I'm just too lazy to cross reference who's saying what, and offering my experiences in hopes that someone finds them helpful.

When you are benchmarking all of these sprites, do they move? (so you can look for jitters?) 27,000 sprites is an aweful lot. At that point the bottle neck might be CPU and not graphics since it needs to loop through all those sprite objects each tick. Bottle necked code by nature feels unresponsive, because it takes longer for input signals to get processed.
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Post » Thu Oct 16, 2014 9:51 pm

@eli0s, you're right - I can still detect the jittering after 10-15 secs, it's just far less pronounced after that time. Incidentally, if I try and do any periodic work using sprites (like ray-casting with collision checks every 0.5 sec) then that seriously impacts on smoothness. I'll try and put a small demo together to show you what I mean. But, bottom line, the jittering is always present to some degree and it really spoils what would otherwise be an awesome engine.
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Post » Thu Oct 16, 2014 10:45 pm

@skelooth , I made the test so to force the fps below 60. I'd the rotate behavior added to the spawned sprites but I wasn't using them as reference for performance. I was checking for jitters or any other performance artifacts with an other Sprite that had the platform behavior and I was jumping around the layout an other sprites with the solid behavior. Basic stuff. My point for cross referencing the other topic is in relation to your earlier post in which you mention low frame rates. My purpose was to refrain the connection between frame rate drops and the jerkiness I describe. They seem to be unrelated for the most part. Even at the beginning of the layout in which the jerkiness is more evident (as Colludium also notice), although the frame rate is also lower that 60 for a few seconds, I don't think that there is a direct relation between them.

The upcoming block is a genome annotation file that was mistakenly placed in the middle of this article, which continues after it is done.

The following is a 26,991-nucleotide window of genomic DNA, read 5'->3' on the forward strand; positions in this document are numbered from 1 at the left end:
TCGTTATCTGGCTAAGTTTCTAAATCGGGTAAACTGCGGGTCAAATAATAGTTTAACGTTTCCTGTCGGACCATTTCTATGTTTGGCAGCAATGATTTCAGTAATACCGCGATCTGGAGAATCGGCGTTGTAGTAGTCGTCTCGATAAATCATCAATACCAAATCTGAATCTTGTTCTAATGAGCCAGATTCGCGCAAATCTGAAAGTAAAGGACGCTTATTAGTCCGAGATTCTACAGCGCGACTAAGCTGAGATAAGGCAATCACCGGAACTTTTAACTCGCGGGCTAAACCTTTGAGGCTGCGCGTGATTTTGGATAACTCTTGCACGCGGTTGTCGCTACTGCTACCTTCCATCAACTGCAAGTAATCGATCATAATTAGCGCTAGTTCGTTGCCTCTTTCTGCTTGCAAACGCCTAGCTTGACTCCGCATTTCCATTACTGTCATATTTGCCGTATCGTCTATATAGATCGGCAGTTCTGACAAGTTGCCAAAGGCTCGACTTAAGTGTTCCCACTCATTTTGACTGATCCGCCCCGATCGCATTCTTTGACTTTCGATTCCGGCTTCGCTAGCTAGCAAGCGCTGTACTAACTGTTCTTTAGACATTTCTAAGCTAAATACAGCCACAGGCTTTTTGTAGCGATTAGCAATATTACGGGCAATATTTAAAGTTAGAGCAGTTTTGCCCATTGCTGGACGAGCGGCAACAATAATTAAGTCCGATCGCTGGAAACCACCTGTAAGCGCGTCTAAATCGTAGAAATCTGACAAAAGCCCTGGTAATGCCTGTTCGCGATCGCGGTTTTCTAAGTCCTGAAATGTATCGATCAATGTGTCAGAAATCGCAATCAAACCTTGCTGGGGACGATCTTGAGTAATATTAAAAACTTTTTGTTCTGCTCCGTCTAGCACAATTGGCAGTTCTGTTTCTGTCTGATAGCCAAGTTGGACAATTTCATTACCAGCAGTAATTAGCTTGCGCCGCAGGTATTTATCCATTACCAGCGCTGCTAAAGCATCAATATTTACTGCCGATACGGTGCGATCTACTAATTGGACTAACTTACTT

@Colludium , I thought so. That happens to be the jittering that I mostly care about, because at least at the start of the layout you can find ways to hide it (a cutscene for example), but during the gameplay is super underwhelming to cope with... Please do post a demo, it will help all of us to underline and better understand the problem.
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Post » Thu Oct 16, 2014 10:55 pm

Here's a quick example I put together to hopefully demonstrate the effect I'm talking about. It contains a couple of deliberate inefficiencies (creating unnecessary objects and then destroying them), but they serve to create the effect I'm trying to demonstrate. I would have thought that a tiny project like this (2.8 mb image memory) would not cause any problems on my mighty laptop...

Are my expectations of html5 just way off?

Edit - it's a simple platformer with stuff happening... Standard controls.
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Post » Thu Oct 16, 2014 11:16 pm

@Colludium , I experience exactly what we describe above on my desktop. Although the simple graphics at first makes the problem somewhat less noticeable, if I run around from start to end back and forth it begins to be very noticeable. Also, I believe that the more detailed and refined the game is, the more evident the problem will be, because it's one thing to look at a solid square jumping around and an other thing to see detailed animations get chooped for no apparent reason.

By the way, very instructive and useful line of sight system you have there! I learned something today ;)
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Post » Thu Oct 16, 2014 11:41 pm

@eli0s, thanks! And I agree, I think that the more complicated the game (graphics and events) then the more pronounced the effect becomes. It makes me feel like I'm developing for mobile when, in fact, I'm targeting whopping big hardware that can easily cope with the likes of GTA!